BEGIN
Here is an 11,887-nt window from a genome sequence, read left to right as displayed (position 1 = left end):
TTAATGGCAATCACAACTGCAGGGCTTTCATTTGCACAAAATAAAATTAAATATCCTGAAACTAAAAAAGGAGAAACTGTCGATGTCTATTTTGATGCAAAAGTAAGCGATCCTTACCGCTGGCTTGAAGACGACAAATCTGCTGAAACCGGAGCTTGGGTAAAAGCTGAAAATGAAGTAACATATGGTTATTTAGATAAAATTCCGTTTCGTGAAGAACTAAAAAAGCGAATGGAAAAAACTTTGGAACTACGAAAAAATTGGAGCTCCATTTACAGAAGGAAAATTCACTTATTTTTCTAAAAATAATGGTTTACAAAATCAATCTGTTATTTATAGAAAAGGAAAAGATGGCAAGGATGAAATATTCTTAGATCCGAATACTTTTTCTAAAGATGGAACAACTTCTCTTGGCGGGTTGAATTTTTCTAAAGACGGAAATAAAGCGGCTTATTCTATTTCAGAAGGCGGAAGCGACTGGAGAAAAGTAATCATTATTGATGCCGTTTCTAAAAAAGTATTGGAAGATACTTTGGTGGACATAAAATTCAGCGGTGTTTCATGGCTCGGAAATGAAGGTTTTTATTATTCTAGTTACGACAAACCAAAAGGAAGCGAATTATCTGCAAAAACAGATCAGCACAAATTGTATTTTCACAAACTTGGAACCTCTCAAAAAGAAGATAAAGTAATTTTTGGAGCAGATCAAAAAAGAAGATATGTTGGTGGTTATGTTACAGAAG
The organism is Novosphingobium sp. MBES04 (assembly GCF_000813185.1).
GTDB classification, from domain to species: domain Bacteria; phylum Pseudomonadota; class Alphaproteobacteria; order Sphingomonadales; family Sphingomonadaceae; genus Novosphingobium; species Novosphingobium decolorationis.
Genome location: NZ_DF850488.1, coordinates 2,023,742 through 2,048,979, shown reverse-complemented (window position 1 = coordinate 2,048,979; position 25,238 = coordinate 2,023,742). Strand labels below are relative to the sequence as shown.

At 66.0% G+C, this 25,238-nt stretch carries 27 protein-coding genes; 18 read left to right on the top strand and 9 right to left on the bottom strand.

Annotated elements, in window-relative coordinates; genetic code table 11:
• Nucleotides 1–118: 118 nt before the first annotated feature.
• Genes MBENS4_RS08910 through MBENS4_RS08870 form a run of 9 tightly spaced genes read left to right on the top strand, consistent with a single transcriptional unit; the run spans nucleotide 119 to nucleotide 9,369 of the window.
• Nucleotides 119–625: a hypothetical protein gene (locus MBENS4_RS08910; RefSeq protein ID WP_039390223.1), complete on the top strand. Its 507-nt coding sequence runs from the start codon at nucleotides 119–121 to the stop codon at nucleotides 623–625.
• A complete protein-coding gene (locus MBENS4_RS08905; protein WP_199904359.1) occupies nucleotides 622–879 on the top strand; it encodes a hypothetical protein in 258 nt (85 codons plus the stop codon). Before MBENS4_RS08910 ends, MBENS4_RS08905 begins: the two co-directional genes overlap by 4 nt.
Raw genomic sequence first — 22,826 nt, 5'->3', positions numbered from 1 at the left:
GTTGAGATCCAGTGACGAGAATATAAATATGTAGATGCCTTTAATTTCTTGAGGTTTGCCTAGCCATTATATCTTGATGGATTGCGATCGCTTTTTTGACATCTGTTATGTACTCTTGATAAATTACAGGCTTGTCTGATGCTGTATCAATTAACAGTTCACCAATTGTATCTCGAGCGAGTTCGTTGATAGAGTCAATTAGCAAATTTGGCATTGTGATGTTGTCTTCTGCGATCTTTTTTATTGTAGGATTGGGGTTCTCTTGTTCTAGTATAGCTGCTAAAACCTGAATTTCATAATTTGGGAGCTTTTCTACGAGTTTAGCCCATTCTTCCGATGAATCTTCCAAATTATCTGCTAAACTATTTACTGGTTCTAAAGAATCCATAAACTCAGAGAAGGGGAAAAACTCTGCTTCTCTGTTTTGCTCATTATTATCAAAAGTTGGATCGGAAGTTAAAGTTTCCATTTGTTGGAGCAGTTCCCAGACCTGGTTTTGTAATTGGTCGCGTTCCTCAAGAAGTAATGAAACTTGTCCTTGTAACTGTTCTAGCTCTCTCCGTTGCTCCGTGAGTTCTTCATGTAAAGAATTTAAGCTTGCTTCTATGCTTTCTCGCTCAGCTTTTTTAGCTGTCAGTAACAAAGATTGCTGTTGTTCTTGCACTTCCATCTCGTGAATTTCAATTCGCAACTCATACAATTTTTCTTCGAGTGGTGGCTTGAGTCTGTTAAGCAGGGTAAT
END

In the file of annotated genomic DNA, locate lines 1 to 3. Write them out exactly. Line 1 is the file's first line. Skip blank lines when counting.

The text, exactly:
Here is an 11,887-nt window from a genome sequence, read left to right as displayed (position 1 = left end):
TTAATGGCAATCACAACTGCAGGGCTTTCATTTGCACAAAATAAAATTAAATATCCTGAAACTAAAAAAGGAGAAACTGTCGATGTCTATTTTGATGCAAAAGTAAGCGATCCTTACCGCTGGCTTGAAGACGACAAATCTGCTGAAACCGGAGCTTGGGTAAAAGCTGAAAATGAAGTAACATATGGTTATTTAGATAAAATTCCGTTTCGTGAAGAACTAAAAAAGCGAATGGAAAAAACTTTGGAACTACGAAAAAATTGGAGCTCCATTTACAGAAGGAAAATTCACTTATTTTTCTAAAAATAATGGTTTACAAAATCAATCTGTTATTTATAGAAAAGGAAAAGATGGCAAGGATGAAATATTCTTAGATCCGAATACTTTTTCTAAAGATGGAACAACTTCTCTTGGCGGGTTGAATTTTTCTAAAGACGGAAATAAAGCGGCTTATTCTATTTCAGAAGGCGGAAGCGACTGGAGAAAAGTAATCATTATTGATGCCGTTTCTAAAAAAGTATTGGAAGATACTTTGGTGGACATAAAATTCAGCGGTGTTTCATGGCTCGGAAATGAAGGTTTTTATTATTCTAGTTACGACAAACCAAAAGGAAGCGAATTATCTGCAAAAACAGATCAGCACAAATTGTATTTTCACAAACTTGGAACCTCTCAAAAAGAAGATAAAGTAATTTTTGGAGCAGATCAAAAAAGAAGATATGTTGGTGGTTATGTTACAGAAG
The organism is Novosphingobium sp. MBES04 (assembly GCF_000813185.1).